Clear blue skies, warm sunshine, and fields covered in the blues, reds, and yellows of blooming bluebonnets and other wildflowers. Think of spring here in the Lone Star State and all of this comes to mind. Yet in Palestine, a different flower heralds the arrival of the season. It’s here that the blooms of dogwood trees cover the town in mesmerizing whites and pinks like strokes of paint on a canvas.
Seeing the dogwoods is more than enough reason to visit Palestine this spring, but that’s not all the town has to offer. Watch chuck wagon races, take in all the historic architecture, and pamper your taste buds at any of the town’s local eateries. See why you should plan your next spring getaway to Palestine below.
As celebrated author and aviator Anne Morrow Lindbergh once wrote, “After all, I don’t see why I am always asking for private, individual, selfish miracles when every year there are miracles like white dogwood.” Long have blooming dogwoods stolen people’s hearts, and there are few better places to see them than Palestine.
The dogwoods start blooming in late February or early March. While you can see them throughout town, the first place you should go is the 254-acre Davey Dogwood Park. Cruise on the five-and-a-half miles of roads that wind through the park for a quick tour. To see more mature trees, and to immerse yourself in all of Palestine’s spring colors, explore the park’s seven miles of hiking and biking trails.
Dogwoods aren’t the only flowers you’ll see in spring. Redbuds, saucer magnolias, azaleas, and bluebonnets cover Palestine in all the vibrant reds, pinks, and blues of the season.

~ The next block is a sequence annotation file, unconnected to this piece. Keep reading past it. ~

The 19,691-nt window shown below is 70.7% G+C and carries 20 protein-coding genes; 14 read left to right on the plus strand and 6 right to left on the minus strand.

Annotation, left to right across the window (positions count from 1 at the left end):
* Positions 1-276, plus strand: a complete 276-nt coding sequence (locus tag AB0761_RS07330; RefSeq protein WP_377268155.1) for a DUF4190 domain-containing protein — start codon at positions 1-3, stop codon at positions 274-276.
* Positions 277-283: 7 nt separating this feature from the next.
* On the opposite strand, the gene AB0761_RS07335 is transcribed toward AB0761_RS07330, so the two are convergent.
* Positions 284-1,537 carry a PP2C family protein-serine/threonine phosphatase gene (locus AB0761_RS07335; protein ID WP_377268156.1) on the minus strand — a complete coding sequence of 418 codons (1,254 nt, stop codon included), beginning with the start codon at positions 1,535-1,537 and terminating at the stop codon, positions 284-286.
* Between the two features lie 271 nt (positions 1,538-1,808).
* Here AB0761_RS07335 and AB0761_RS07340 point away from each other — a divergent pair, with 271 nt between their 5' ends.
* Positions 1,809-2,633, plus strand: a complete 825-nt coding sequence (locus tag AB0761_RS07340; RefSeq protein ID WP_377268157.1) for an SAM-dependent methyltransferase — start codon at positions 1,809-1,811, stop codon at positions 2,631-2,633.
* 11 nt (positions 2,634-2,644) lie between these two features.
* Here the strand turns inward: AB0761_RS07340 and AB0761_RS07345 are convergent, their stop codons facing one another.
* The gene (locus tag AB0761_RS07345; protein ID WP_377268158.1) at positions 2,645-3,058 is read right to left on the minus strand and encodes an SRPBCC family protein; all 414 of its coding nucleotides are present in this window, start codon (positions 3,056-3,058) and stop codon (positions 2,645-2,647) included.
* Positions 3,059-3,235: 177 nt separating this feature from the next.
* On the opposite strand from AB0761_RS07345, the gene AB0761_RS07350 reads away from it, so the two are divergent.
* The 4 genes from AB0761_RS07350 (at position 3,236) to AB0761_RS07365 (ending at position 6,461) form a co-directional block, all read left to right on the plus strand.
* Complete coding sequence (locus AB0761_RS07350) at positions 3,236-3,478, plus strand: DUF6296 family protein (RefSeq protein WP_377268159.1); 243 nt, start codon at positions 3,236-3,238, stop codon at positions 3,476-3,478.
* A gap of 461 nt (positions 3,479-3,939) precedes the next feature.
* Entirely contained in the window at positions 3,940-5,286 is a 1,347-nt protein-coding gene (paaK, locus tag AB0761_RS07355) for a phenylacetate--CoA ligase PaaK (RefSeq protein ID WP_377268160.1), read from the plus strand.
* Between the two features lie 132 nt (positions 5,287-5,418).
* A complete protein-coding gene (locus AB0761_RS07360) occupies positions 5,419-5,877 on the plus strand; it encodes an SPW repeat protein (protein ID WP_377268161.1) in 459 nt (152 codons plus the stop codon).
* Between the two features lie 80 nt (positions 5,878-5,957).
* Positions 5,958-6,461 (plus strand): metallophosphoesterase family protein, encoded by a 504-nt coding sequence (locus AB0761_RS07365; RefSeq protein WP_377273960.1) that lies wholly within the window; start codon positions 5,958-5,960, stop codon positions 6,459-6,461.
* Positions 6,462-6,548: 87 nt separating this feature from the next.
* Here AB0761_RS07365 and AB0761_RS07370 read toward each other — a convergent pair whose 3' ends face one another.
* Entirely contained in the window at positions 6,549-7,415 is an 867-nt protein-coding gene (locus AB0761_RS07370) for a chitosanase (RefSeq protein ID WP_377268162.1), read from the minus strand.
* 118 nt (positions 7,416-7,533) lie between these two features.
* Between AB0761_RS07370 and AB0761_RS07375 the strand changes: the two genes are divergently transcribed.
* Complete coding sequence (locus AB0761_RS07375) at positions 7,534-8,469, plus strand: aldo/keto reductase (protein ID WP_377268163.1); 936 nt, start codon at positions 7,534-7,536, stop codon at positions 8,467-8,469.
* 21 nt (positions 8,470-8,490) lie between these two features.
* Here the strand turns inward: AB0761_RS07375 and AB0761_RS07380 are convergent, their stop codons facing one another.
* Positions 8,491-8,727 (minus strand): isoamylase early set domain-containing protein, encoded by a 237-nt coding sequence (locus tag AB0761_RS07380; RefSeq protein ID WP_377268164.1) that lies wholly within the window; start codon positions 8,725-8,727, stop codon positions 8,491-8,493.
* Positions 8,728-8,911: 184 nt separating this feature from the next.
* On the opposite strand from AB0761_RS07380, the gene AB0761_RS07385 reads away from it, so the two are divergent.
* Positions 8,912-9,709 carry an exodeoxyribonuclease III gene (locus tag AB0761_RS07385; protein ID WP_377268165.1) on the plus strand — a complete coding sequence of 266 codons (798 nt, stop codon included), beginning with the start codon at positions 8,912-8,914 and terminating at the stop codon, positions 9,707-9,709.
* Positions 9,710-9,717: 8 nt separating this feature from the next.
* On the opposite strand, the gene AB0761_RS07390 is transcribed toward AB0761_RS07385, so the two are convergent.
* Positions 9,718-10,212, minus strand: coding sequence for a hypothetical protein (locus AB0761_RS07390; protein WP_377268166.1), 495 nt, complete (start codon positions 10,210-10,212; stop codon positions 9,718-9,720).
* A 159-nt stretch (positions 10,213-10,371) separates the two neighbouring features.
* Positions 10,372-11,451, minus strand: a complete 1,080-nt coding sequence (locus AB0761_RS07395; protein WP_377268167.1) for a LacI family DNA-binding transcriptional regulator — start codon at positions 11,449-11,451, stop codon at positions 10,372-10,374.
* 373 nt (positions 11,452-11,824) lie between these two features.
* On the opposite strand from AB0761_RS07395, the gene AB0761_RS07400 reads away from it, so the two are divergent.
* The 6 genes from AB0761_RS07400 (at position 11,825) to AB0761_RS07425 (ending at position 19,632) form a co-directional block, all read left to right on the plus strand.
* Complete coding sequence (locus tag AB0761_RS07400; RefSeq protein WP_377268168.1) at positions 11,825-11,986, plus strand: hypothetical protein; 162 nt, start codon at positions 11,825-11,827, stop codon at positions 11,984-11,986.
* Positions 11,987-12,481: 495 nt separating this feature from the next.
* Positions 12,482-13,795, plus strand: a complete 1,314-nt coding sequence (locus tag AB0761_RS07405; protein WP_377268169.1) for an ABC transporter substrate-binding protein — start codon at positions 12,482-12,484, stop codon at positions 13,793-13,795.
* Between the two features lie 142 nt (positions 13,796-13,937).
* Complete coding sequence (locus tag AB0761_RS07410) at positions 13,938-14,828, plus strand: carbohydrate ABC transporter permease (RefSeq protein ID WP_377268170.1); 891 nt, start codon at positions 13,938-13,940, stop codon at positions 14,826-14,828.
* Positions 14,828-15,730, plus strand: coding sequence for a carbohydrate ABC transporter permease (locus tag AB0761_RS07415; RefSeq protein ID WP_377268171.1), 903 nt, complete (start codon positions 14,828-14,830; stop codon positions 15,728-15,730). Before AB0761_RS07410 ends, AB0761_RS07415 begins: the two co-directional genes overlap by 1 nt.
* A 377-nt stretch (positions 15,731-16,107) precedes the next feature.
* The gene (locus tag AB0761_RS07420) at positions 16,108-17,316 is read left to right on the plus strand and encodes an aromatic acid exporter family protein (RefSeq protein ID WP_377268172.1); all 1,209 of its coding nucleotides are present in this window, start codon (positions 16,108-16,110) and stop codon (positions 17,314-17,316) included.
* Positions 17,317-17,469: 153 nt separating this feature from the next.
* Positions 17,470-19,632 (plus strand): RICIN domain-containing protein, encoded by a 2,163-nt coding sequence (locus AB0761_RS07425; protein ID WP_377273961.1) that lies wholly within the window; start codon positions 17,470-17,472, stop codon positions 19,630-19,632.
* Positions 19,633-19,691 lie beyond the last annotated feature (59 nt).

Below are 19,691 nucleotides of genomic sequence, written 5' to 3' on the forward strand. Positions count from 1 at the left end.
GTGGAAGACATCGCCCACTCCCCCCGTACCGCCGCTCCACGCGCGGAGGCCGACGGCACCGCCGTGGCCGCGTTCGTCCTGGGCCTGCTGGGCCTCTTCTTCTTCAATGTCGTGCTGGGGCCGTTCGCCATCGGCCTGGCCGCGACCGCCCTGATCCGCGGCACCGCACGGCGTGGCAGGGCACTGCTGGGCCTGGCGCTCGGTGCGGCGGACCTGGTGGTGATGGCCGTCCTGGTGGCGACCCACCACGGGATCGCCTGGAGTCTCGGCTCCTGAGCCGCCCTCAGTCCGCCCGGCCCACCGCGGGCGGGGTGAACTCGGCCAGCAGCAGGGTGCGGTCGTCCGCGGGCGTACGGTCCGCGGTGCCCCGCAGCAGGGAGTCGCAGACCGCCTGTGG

Although you can see the blooming dogwoods throughout the spring season, you won’t want to miss the Texas Dogwood Trails Celebration. Held the last two weekends in March and the first in April, the festival is made up of fun and family-friendly events throughout town, including a car show and historic tours. Head to downtown Palestine for the Dogwood Trails Festival, where you and your kids will indulge in delicious food, listen to live music at two stages, and play in a Kids Zone. Make sure you're here for the Dogwood Trails Celebration's third weekend, when top country music stars come to town for the Wiggy Thump Festival.
Yet that’s not all. Listen to all the sweet folk music at the Old Time Music and Dulcimer Festival (Last full weekend in March), a three-day event featuring performances by some of the best dulcimer players in the country. Stay a little later in April for one of the most unique races in Texas: The 1836 Chuckwagon Race (April 17 - 26). Watch as colorful (and oftentimes whimsical) horse-drawn chuck wagons vie for bragging rights like chariot racers in ancient Rome. Along with all the adrenaline-pumping action, there’s live music, daily trail rides, clinics, and auctions.